A portrait of Edward Snowden is seen on an empty chair during the Whistleblower Award ceremony in Berlin.
US and British intelligence agencies have cracked the encryption that secures a wide range of online communications -- including emails, banking transactions and phone conversations, according to newly leaked documents.
The documents provided by former US intelligence contractor Edward Snowden to The New York Times, ProPublica and The Guardian suggest that the spy agencies are able to decipher data even with the supposedly secure encryption designed to make it private.
The US National Security Agency, working with its British counterpart, GCHQ, accomplished the feat by using supercomputers, court orders, and some cooperation from technology companies, the documents indicate.
The Guardian report said the two spy agencies had "covert partnerships" with technology companies and Internet providers which allows the insertion of "secret vulnerabilities -- known as backdoors or trapdoors -- into commercial encryption software."
The British paper said the NSA spends $250 million a year on a program which works with technology companies to "covertly influence" their product designs.
The reports did not indicate which companies cooperated with the spy agencies, but they suggested that Britain's intelligence agency was able to gain access to people's Hotmail, Google, Yahoo and Facebook accounts.
If the reports are accurate, the highly secretive program would defeat much of the protection that is used to keep data secure and private on the Internet, from emails to chats to communications using smartphones.
"Today's revelations indicate that the NSA appears to have engaged in a concerted hacking campaign that dwarfs anything Anonymous has ever done," said Sascha Meinrath of the New America Foundation's Open Technology Institute, which works with people in authoritarian countries to avoid government tracking.
"Their actions have created back doors in numerous, supposedly secure, applications -- online services we use every day... undermining the integrity of communications on a global scale," Meinrath said in an email.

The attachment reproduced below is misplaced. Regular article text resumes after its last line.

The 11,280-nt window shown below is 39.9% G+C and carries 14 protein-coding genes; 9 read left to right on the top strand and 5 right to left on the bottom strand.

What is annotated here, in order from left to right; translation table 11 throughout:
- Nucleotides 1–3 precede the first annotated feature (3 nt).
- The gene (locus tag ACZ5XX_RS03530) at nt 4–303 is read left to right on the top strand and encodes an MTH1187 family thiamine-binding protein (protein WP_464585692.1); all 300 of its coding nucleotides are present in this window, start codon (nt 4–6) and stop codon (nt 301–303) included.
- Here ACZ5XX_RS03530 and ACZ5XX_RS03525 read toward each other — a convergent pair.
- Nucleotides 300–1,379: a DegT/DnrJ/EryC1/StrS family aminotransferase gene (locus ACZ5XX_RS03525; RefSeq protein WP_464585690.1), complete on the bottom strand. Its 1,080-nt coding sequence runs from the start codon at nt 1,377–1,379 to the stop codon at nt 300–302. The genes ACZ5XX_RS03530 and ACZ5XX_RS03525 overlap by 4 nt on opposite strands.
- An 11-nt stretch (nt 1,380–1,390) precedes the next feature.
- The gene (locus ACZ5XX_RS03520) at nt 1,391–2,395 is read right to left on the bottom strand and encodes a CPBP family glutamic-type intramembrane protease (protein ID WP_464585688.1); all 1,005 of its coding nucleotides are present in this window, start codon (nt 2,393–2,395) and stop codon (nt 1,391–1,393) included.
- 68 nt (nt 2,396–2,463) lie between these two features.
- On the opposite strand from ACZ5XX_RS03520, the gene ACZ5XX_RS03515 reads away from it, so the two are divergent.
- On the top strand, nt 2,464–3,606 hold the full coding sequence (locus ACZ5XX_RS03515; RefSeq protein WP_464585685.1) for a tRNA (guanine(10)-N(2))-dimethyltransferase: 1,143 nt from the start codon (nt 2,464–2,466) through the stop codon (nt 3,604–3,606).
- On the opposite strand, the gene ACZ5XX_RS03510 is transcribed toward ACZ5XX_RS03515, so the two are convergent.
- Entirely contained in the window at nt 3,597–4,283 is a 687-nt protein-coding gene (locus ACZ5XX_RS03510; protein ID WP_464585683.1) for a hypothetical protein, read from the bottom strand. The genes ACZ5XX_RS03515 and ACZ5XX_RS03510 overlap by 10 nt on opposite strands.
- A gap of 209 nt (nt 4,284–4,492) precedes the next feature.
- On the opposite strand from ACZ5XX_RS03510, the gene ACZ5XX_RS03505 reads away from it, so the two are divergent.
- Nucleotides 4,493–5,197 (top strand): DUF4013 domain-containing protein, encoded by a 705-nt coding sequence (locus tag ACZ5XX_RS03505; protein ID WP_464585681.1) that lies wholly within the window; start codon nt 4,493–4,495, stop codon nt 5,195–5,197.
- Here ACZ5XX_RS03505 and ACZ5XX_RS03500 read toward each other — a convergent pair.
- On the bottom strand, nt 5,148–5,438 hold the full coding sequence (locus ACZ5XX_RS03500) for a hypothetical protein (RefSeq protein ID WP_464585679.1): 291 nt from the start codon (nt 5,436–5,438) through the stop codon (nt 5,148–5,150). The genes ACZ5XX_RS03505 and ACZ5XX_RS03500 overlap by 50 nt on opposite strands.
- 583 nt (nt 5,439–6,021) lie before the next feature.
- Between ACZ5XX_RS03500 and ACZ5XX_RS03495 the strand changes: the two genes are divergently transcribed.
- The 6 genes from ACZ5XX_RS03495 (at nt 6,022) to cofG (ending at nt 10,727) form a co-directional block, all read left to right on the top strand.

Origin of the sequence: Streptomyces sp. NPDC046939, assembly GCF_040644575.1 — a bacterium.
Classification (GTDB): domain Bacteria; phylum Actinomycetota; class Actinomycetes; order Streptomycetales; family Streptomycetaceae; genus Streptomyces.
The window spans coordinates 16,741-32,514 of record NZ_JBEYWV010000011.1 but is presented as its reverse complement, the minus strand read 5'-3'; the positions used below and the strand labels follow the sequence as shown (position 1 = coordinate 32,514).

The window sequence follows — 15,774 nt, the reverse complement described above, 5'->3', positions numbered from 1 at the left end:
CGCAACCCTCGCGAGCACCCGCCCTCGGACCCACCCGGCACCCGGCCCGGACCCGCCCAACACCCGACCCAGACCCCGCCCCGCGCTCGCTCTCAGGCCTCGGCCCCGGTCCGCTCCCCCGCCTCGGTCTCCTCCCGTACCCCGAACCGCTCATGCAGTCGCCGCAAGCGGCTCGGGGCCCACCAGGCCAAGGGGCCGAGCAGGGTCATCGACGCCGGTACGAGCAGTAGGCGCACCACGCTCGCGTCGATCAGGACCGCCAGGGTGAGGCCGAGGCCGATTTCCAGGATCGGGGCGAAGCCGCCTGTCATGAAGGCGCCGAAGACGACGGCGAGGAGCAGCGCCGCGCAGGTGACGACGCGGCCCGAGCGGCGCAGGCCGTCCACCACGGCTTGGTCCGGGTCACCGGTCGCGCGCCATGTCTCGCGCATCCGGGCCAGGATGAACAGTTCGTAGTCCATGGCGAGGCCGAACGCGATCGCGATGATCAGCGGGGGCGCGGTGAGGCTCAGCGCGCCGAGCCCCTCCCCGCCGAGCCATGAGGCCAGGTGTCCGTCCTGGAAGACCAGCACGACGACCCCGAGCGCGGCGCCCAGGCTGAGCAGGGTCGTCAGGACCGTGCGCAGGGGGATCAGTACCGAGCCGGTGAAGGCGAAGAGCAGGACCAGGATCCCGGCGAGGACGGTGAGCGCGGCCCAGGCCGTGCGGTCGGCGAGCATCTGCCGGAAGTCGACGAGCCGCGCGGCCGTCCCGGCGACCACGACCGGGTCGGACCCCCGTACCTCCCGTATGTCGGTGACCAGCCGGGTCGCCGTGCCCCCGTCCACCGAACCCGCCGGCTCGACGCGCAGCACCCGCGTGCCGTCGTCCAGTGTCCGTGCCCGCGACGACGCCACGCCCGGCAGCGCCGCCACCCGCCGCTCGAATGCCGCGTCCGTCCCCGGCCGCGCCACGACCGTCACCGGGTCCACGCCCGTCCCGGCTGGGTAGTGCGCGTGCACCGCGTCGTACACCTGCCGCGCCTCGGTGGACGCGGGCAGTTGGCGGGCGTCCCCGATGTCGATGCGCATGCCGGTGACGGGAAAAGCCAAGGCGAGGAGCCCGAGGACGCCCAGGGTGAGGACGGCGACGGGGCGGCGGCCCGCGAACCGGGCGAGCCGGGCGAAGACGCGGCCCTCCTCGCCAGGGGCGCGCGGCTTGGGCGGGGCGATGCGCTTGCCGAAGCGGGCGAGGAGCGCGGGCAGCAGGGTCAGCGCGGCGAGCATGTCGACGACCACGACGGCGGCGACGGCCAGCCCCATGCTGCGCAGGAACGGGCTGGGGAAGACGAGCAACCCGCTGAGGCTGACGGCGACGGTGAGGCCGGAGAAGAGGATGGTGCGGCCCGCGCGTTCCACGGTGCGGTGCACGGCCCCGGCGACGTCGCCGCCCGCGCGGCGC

Joseph Hall of the Centre for Democracy and Technology, a digital rights organization, called the latest reports "shocking."
If the reports are true, "it means that the elements that keep information secure in transit are fundamentally undermined," Hall told AFP.
Bruce Schneier, a cryptographic specialist who follows national security issues, described the revelations as "explosive."
"Basically, the NSA is able to decrypt most of the Internet. They're doing it primarily by cheating, not by mathematics," Schneier wrote on his blog.
Schneier has been working with US journalist Glenn Greenwald, the Guardian's main link to Snowden.
"This is not the Internet the world needs, or the Internet its creators envisioned. We need to take it back," Schneier wrote in a commentary on the British newspaper's website.
The reports noted that US intelligence officials asked the news organizations not to publish articles on the subject, fearing it would prompt foreign targets to switch to new forms of encryption or communications that would be harder to collect or read.
ProPublica, an independent, non-profit organization devoted to investigative journalism which has partnered with The Guardian and The New York Times to review documents from Snowden, said it decided to go ahead with the article because of its importance to the public.
"The story, we believe, is an important one. It shows that the expectations of millions of Internet users regarding the privacy of their electronic communications are mistaken," ProPublica's editors said in a note.
"These expectations guide the practices of private individuals and businesses, most of them innocent of any wrongdoing. The potential for abuse of such extraordinary capabilities for surveillance, including for political purposes, is considerable."
The reports said the NSA has been working on breaking Internet encryption for more than a decade after the agency lost a battle to force technology companies to provide encryption "keys."
The New York Times report noted that while the ability to break encryption can be used to thwart terror plots, it can have unintended effects by weakening the security of communications.
"The risk is that when you build a back door into systems, you're not the only one to exploit it," cryptography researcher Matthew Green told the daily. "Those back doors could work against US communications, too."
Contacted by AFP, US intelligence officials had no immediate comment on the reports.